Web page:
Long Term Care Insurance Can Help You Stay in Your Home
No one wants to think about it, but eventually, it happens. We all get older and start to need additional assistance. Planning for when that day comes can seem daunting, but having a plan is vital for peace of mind and financial reasons.
You may have started thinking about whether you would prefer to stay in your home or move to a senior living community, assisted living, or would prefer to stay in your home. You might also consider what happens if you were to become sick or injured. Do you have adult children or family members that will help you, or will you require paid assistance or skilled care? Regardless of personal preference, you’ll want to consider the financial implications of each outcome.
While many people save for retirement and medical costs as they age, they often don’t realize that Medicare does not cover certain services until they or a loved one need care. The most sensible financial solution is long-term care insurance. The benefit of long-term care insurance is that it covers the services that Medicare does not. These services might include many of the services we offer at DayBreak Adult Care, including bathing assistance, dressing, transportation to doctor’s appointments, respite care, or after surgery care.
What Are Services I May Need That Medicare Does Not Cover?
Specifically, Medicare does not cover long-term care, and while Medicaid does offer some assistance, you have to exhaust your savings to qualify for it. Medicare will not cover the following services:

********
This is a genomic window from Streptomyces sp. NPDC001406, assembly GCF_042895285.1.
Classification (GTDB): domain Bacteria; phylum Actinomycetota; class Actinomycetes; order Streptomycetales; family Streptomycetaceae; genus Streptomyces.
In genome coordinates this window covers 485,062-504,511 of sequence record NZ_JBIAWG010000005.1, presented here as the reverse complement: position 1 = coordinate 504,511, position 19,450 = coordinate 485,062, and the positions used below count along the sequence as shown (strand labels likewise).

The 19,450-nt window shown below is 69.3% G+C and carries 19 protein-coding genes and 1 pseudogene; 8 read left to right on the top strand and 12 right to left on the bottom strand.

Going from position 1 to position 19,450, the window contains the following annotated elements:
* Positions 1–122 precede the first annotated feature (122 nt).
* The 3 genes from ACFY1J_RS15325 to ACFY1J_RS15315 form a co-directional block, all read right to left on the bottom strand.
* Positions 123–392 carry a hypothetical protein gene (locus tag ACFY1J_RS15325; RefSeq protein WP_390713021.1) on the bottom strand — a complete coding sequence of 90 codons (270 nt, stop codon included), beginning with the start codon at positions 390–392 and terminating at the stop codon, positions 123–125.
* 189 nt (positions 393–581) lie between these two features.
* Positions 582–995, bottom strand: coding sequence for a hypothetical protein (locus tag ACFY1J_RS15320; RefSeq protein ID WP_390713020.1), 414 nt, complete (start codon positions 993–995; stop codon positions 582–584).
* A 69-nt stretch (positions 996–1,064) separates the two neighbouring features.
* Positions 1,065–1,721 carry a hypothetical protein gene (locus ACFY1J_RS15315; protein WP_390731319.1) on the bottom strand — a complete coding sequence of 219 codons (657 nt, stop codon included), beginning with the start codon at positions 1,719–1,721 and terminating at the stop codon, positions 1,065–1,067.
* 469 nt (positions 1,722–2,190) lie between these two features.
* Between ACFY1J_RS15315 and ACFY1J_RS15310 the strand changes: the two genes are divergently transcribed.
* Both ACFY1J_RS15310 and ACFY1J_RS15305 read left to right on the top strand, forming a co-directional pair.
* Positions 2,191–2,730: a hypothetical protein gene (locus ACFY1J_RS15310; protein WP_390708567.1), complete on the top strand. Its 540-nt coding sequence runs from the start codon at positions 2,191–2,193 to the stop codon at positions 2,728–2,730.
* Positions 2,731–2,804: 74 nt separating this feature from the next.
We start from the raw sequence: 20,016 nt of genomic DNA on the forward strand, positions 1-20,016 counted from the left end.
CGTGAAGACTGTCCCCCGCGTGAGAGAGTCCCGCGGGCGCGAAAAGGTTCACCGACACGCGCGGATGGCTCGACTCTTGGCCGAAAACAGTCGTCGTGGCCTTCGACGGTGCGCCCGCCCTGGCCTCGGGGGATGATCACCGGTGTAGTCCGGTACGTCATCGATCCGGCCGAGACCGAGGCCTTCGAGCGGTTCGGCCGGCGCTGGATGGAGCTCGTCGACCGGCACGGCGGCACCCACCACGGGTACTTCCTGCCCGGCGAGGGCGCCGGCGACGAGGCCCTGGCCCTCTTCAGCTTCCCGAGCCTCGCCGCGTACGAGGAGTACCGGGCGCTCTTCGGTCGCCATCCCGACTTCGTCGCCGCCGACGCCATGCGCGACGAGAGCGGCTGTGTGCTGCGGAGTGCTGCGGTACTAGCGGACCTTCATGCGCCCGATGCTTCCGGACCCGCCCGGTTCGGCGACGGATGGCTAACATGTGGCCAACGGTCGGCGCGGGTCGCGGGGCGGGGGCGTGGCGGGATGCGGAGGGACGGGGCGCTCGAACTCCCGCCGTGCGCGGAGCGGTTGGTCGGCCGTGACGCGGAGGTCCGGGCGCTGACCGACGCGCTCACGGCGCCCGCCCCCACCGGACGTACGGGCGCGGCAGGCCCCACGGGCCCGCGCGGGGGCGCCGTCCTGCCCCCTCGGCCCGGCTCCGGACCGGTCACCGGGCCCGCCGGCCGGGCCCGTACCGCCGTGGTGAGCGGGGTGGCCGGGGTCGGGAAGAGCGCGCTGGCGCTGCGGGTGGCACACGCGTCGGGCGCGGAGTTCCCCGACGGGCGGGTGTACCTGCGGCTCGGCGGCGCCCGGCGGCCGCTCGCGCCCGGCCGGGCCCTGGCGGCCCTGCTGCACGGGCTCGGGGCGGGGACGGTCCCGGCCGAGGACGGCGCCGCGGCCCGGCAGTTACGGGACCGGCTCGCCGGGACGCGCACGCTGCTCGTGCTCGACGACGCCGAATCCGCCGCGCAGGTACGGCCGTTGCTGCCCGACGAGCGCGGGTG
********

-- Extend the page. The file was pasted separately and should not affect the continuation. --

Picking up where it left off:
- Memory Care
- Assisted Living
- Assistance with in-home day-to-day tasks
- Nursing Home sitters
- Hospital sitters
What Are the Main Benefits of Long-Term Care Insurance and How Does it Work?
Long-term care insurance’s significant benefit is that it helps protect your savings, which leads to its second main benefit, providing the insured more options for care. To use your policy, you typically must be unable to accomplish a minimum of two of six “activities of daily living,” or “ADLs,” or you have a cognitive impairment like dementia or Alzheimer’s. These activities are classified as bathing, caring for incontinence, dressing, eating, toileting, and mobility assistance. Once you need or obtain care, you’ll file a claim with your insurance company, who will then review medical documents from your doctor and may bring in a nurse to perform an assessment. It is important to remember that your insurer will not approve your claim unless they have first approved your “plan of care.”
Typically, you will pay out of pocket for your services for anywhere from 30 to 90 days before the insurer will reimburse you for care. This time frame is the “elimination period.” Once that time frame is complete, the policy will begin to pay. Generally, long-term care policies have a daily limit for care until the lifetime maximum is reached.
At DayBreak Adult Care, we work with a variety of clients that have planned to age in place and have long term care insurance. If you’re considering our services and have long term care insurance, please give us a call to see if we work with your provider.
Source: Long-Term Care Insurance Explained - https://www.nerdwallet.com/blog/insurance/long-term-care-insurance/